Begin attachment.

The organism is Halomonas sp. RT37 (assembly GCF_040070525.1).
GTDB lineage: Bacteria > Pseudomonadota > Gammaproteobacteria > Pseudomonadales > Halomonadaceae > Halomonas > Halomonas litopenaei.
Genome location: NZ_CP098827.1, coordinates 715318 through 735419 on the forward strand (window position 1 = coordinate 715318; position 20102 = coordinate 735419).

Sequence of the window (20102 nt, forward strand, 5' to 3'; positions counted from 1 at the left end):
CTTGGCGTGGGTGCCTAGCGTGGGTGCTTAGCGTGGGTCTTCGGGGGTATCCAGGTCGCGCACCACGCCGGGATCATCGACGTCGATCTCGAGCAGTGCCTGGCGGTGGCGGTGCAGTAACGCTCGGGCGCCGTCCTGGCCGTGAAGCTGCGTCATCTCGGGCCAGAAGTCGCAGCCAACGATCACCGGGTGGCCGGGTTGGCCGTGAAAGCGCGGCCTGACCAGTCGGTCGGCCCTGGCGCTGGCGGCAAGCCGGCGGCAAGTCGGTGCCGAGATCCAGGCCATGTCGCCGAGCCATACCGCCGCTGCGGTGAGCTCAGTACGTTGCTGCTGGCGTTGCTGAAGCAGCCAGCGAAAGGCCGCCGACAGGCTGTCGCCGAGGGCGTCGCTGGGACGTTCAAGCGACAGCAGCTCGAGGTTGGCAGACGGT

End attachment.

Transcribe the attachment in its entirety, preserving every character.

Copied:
The organism is Halomonas sp. RT37 (assembly GCF_040070525.1).
GTDB lineage: Bacteria > Pseudomonadota > Gammaproteobacteria > Pseudomonadales > Halomonadaceae > Halomonas > Halomonas litopenaei.
Genome location: NZ_CP098827.1, coordinates 715318 through 735419 on the forward strand (window position 1 = coordinate 715318; position 20102 = coordinate 735419).

Sequence of the window (20102 nt, forward strand, 5' to 3'; positions counted from 1 at the left end):
CTTGGCGTGGGTGCCTAGCGTGGGTGCTTAGCGTGGGTCTTCGGGGGTATCCAGGTCGCGCACCACGCCGGGATCATCGACGTCGATCTCGAGCAGTGCCTGGCGGTGGCGGTGCAGTAACGCTCGGGCGCCGTCCTGGCCGTGAAGCTGCGTCATCTCGGGCCAGAAGTCGCAGCCAACGATCACCGGGTGGCCGGGTTGGCCGTGAAAGCGCGGCCTGACCAGTCGGTCGGCCCTGGCGCTGGCGGCAAGCCGGCGGCAAGTCGGTGCCGAGATCCAGGCCATGTCGCCGAGCCATACCGCCGCTGCGGTGAGCTCAGTACGTTGCTGCTGGCGTTGCTGAAGCAGCCAGCGAAAGGCCGCCGACAGGCTGTCGCCGAGGGCGTCGCTGGGACGTTCAAGCGACAGCAGCTCGAGGTTGGCAGACGGT